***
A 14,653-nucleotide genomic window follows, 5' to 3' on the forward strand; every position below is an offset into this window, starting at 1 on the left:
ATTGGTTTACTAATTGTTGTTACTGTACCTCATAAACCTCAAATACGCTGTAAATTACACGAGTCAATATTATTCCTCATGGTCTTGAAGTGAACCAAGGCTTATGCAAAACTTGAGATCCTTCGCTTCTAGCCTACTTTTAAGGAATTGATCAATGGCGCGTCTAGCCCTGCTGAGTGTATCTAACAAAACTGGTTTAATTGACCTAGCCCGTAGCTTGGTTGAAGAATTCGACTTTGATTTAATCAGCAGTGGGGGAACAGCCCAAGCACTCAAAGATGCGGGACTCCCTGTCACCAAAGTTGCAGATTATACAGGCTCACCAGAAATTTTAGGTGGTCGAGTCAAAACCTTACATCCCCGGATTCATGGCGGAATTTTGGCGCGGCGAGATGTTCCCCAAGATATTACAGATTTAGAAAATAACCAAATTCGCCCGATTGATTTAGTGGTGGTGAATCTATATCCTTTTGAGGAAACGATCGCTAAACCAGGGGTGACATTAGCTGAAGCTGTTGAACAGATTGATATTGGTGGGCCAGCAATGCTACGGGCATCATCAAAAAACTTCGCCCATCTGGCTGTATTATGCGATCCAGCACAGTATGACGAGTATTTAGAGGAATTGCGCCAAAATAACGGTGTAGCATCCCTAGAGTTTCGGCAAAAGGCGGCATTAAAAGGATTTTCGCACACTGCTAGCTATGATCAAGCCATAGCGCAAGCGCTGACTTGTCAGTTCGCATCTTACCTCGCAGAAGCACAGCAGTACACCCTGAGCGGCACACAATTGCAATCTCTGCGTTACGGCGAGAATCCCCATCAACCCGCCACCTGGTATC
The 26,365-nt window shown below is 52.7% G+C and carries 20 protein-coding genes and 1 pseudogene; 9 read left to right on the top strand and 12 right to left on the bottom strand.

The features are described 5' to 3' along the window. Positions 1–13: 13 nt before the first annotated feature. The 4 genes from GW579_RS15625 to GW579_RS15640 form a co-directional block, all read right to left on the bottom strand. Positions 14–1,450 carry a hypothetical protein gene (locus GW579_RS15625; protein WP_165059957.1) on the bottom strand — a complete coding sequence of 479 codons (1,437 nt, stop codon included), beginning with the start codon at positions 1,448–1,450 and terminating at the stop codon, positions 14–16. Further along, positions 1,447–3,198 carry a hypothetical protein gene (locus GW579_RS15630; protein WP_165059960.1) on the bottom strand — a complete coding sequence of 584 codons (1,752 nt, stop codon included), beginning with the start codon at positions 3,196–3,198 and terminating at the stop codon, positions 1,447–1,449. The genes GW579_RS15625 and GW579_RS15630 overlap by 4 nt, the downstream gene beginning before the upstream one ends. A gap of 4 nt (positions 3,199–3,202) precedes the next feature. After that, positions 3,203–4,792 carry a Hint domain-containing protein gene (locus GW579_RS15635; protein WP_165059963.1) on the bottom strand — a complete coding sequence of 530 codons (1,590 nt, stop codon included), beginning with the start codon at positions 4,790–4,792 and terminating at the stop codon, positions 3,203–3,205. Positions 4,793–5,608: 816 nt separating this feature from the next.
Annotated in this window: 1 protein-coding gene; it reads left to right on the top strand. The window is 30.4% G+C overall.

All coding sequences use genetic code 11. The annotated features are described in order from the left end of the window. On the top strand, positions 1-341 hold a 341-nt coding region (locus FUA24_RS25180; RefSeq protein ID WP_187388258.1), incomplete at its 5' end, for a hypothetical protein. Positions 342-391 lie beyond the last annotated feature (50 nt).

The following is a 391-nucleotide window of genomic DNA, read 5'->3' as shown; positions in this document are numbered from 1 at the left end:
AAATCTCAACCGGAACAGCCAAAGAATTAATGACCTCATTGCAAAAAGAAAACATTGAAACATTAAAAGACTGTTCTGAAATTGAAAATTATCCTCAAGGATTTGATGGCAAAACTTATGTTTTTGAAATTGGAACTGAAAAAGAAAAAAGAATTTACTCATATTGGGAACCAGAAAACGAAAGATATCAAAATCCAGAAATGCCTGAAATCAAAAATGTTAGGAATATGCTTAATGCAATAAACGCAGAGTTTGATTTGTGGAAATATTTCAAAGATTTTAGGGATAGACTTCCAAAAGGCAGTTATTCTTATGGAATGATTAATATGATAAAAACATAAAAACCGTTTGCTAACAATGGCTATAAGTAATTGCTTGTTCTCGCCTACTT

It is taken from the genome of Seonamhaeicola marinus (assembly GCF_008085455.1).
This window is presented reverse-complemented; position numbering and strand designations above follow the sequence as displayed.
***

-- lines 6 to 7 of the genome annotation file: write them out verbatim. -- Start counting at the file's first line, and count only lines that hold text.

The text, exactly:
All coding sequences use genetic code 11. The annotated features are described in order from the left end of the window. On the top strand, positions 1-341 hold a 341-nt coding region (locus FUA24_RS25180; RefSeq protein ID WP_187388258.1), incomplete at its 5' end, for a hypothetical protein. Positions 342-391 lie beyond the last annotated feature (50 nt).

The following is a 391-nucleotide window of genomic DNA, read 5'->3' as shown; positions in this document are numbered from 1 at the left end: